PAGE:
"It was a surprise to me, but the most painful part was the ear! They took cartilage from my ear to rebuild the front of my nose and that was actually more painful than the incisions and stitches on my face!"

Sabine said she could have more plastic surgery depending on how her nose heals, but she hopes to be cleared for everyday activities and a return to 9NEWS, following a doctor's appointment at the end of the month.

"I am grateful for the wonderful team of doctors and the amazing technology today," Sabine said. "I am told skin cancer is deceiving because, like the tip of an iceberg, what you see at the surface is never what lies beneath, which can be deep and extensive."

Credit: Kathy Sabine

Sabine grew up at elevation in Truckee, California, and knows the high risk of skin cancer of living at Colorado's elevation.

"I really never though it would happen to me. I've never had a skin cancer frozen off, biopsied or removed, and even though I enjoy the outdoors and I've grown up at elevation, I thought I was doing all the right things with multiple layers of sunscreen and hats for myself and my family."

Sabine hopes by sharing her experience and the importance of getting regular skin examinations, more people will be comfortable and inspired to get their skin checked.

"Early detection is key, yearly screenings are key, knowing the facts of skin cancer in Colorado is key," Sabine said. "Knowledge is power and there are things you can do to prevent skin cancer with your own family."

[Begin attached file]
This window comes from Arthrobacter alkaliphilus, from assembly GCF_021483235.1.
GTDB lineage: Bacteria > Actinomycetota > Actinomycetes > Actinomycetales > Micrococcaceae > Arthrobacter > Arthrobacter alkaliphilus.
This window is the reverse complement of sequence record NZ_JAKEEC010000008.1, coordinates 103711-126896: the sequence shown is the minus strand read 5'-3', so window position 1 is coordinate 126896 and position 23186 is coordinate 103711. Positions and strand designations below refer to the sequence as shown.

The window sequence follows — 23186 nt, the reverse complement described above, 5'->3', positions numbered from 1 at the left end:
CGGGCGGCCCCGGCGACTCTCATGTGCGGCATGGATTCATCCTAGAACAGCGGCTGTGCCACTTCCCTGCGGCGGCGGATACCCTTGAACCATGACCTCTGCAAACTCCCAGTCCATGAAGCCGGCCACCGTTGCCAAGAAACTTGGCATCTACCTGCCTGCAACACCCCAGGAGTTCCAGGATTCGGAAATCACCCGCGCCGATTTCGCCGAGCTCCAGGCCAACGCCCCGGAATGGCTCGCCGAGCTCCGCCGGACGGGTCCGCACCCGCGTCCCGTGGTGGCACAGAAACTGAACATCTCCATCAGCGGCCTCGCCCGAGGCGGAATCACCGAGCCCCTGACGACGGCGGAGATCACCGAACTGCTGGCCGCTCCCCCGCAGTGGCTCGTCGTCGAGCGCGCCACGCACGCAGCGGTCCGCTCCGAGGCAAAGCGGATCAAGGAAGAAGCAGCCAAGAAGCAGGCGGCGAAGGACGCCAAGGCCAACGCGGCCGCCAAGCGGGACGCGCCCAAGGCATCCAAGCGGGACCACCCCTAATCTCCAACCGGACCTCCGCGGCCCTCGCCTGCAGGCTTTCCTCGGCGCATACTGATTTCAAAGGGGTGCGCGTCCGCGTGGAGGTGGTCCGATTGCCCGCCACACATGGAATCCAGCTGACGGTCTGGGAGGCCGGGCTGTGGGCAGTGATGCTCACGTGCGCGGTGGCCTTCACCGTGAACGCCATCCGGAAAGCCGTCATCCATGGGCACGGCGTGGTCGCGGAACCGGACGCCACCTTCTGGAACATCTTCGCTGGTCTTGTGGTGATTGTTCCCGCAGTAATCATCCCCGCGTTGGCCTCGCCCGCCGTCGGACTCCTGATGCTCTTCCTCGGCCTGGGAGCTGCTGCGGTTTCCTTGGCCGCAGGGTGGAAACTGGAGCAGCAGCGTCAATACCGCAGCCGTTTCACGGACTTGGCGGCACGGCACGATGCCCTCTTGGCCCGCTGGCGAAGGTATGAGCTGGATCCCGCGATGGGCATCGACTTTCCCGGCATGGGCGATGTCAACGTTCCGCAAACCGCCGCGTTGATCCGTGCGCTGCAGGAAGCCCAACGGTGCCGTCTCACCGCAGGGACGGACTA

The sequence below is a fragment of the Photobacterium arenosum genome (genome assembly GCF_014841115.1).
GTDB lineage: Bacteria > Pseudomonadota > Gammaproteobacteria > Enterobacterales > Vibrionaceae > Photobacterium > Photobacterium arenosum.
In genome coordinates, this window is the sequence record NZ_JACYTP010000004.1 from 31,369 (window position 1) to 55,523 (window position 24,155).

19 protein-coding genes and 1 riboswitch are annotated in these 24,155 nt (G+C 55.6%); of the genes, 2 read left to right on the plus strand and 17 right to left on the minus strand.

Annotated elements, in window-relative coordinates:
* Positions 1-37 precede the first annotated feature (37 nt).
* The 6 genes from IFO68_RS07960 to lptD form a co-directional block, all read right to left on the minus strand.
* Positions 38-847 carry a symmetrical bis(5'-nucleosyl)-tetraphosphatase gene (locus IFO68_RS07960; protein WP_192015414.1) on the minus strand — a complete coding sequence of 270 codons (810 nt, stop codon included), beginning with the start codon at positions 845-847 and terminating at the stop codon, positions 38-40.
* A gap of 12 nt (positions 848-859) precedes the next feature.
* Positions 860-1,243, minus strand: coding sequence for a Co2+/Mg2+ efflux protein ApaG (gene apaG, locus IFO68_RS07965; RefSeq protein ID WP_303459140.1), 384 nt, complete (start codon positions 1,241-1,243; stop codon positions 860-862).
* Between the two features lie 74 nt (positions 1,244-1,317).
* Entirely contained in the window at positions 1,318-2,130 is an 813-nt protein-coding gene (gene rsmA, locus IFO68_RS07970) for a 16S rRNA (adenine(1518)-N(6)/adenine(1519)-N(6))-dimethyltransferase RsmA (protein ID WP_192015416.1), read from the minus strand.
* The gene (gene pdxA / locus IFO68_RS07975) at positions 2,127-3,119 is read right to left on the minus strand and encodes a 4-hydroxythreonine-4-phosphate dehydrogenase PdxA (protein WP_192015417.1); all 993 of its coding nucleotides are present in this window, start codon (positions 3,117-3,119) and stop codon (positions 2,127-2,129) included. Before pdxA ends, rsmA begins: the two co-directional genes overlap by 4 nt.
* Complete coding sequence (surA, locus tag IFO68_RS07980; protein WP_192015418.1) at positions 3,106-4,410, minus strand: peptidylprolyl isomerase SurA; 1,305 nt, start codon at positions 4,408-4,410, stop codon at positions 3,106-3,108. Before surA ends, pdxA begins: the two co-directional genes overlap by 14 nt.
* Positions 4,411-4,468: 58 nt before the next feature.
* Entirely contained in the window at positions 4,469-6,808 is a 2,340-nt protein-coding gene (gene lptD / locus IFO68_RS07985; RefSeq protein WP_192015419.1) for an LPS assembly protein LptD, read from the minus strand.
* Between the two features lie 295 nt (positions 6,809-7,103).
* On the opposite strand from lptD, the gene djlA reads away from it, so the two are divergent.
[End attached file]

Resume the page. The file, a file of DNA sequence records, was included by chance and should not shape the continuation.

"It is so easy to get your skin checked. It literally takes 15 minutes at a dermatologists office for them to see what you can't and for you to potentially save your own life."

"I've learned so much in the past few weeks about skin cancer and the elevated risk here in Colorado, but if caught early it's preventable and treatable. And we are fortunate to have some of the best dermatologists in the country right here in Colorado. All you have to do is make it part of your yearly doctor visit."

So they say I’ll be OK… More than OK … more than fine… better than before …and I am grateful… but it’s scary …and I look...

Posted by Kathy Sabine on Thursday, July 14, 2022

"I am grateful to have this platform, to get the word out about this. As a person on TV, people think they know me, maybe people on TV are not always viewed as real people with real problems, and so my hope is that by keeping it real with people in some small way I can make a difference."

"I'm thankful we live in a day and age where there are wonderful healthcare professionals that can help us get through medical challenges like this in life."

Credit: Kathy Sabine

"The reason the tears are flowing is not my vanity, so much as the love and support from all of you and how many of you have shared your similar stories and how many of you have told me you have gone out and gotten your own skin and spots checked," Sabine wrote on Facebook. "If this makes a difference and saves one life that’s all that matters. It’s a good reminder to me that no matter how much we think we know people, you never really know what’s going on behind a pretty smile or the image of a perfect life."

Sabine said she's astounded by the messages she's received on Facebook, Twitter and Instagram from people wishing her well, in addition to people sharing their own stories about skin cancer.

If you'd like to send Sabine a message, you can email her at kathy.sabine@9news.com.

Skin cancer resources in Colorado 

SUGGESTED: Kathy Sabine: 9NEWS Chief Meteorologist